You may have to change the radiator sometime. Mine started leaking at around 160,000 mile. I got one from Autozone, if I remember. it's working good so far. You will have a hell of time taking it out. Everything is easy except there are these 1 or 2 small bolts (can't remember how many) at the bottom of the radiator on each side where they are partially hidden by the bumper and AC dryer (on the left side) and transmission cooler on right side. You need like small 1/4 ratchet and long extension to get to them 8mm (I think) bolts. My god that took like 30 minutes to take those 4 bolts. Make sure you check out where the bolts are before starting the job. You are gonna need some plans before tackling them those bolts. Compared to that, our Maxima and Avalon were piece of cake. Literally took 30 min to take out and replace the radiators for each.

Also, taking the radiator fans out takes some wiggling and rotating the fan in a way. You have to take out the right fan (facing front) first than slide left fan to right side and take it out.

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For the pipe hoses, I will suggest you do not buy them online. You will need at least half a day because first you have to slightly lift the car on the passenger side so you can see the pipe. The pipe is in 2 pieces and they are connected by these hoses. They are easy to take off but to get new hoses you need to make sure the hose is tight or will leak. If the hose slides on, it will leak. It SHOULD not easily slide in. Sedona hoses are in metric size and all the hoses I found were in inches. So, they are either slightly larger or slightly smaller. It's better to get a slightly smaller diameter (bit more to push it on) but it won't leak. You can take the pipe to auto store and get the hose by foot. I had to make a few trips cause I didn't take down the pipe.

Pipes are in a pair (inlet and outlet to rear). So, you need a pair length of hose. Get slightly longer than necessary just in case.

A pair of pipe comes down from the engine at an angle, then it angles to horizontal and there are two short hoses == then two long pipes === then two short hoses ===== then two long pipes, angles up === then two hoses == then pipes. (If I recall)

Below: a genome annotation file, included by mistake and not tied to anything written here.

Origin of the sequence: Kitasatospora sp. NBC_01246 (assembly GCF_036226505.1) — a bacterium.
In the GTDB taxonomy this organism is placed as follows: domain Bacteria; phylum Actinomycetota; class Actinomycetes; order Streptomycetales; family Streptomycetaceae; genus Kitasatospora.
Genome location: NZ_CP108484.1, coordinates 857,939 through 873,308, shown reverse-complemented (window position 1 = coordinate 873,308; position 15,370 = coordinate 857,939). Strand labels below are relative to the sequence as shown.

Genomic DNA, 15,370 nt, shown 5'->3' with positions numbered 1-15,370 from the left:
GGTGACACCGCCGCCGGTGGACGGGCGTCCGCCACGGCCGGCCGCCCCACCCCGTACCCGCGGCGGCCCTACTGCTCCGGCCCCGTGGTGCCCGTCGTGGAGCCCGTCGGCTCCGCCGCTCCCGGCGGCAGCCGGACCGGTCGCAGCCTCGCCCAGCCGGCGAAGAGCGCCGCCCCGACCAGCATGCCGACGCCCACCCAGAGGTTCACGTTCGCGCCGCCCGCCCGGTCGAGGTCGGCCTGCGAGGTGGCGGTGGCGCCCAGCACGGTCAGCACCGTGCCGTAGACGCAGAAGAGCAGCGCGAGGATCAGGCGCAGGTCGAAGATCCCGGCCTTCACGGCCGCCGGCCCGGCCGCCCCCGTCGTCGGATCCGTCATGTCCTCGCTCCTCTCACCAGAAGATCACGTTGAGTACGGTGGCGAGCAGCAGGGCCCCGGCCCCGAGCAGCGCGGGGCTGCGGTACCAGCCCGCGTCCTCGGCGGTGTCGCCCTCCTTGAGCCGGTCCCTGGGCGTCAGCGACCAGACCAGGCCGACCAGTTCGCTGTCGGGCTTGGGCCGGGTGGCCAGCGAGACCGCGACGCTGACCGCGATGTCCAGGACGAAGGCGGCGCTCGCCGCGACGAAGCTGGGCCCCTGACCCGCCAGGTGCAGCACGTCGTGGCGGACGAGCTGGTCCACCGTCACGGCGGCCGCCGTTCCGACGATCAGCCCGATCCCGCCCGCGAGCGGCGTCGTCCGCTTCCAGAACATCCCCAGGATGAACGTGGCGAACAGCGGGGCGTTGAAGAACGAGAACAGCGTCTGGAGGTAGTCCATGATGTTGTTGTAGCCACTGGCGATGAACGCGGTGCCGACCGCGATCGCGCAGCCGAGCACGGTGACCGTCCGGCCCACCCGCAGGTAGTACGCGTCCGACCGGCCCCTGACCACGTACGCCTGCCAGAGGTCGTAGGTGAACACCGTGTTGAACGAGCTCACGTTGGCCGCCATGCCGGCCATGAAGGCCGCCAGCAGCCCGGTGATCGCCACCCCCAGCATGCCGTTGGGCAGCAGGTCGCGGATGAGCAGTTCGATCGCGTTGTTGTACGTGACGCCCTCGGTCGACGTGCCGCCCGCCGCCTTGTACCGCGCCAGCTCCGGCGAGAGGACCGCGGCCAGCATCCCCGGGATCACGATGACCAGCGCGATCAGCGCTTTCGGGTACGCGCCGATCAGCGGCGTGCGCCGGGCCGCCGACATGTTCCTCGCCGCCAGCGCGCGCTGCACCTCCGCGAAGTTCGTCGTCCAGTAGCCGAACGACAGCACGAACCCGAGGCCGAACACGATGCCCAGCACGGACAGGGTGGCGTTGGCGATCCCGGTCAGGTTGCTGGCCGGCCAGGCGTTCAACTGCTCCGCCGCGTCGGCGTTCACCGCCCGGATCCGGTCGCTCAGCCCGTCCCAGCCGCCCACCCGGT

Usually, the pipes from engine to down angle don't get rusted but you may want to connect the hoses from the origin (may take time). I didn't bother going into the engine side. The reason for the rust along the horizontal pipe area is that I think all the winter salt gets kicked back on to the hangers of the pipes along the horizontal bottom area and they get lodged in those small crevices and rust start forming and eats through the pipe.

What I did.

If I recall ---->>>

engine == down angle pipe == hoses (cut this) === pipe === two hoses == pipe ==== hose (cut this) == angle up pipe ==

I left the original pipes there (didn't want to bother removing them). Also you need to tie up the length of hose on to something. There is the exhaust pipe that runs near it so you need to keep the hoses away from it; rubber will melt if too near.

Get one long hose for each outlet (make sure it's a tight fit to the pipe). Also hose clamps.

engine -== down pipe = new hoses ============================ up to the last pipe. Hose clamps (zip tie the hose (Not super tight)) along the remaining pipe so hose is being held up by the zip ties along the original pipes.

DO NOT confuse the inlet pipe from outlet pipe.

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Definitely do the timing belt. If not it can snap and kill the engine.

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Not sure about the O2 sensor. I know the CAT are expensive. You may have to do your own investigation.

Good luck.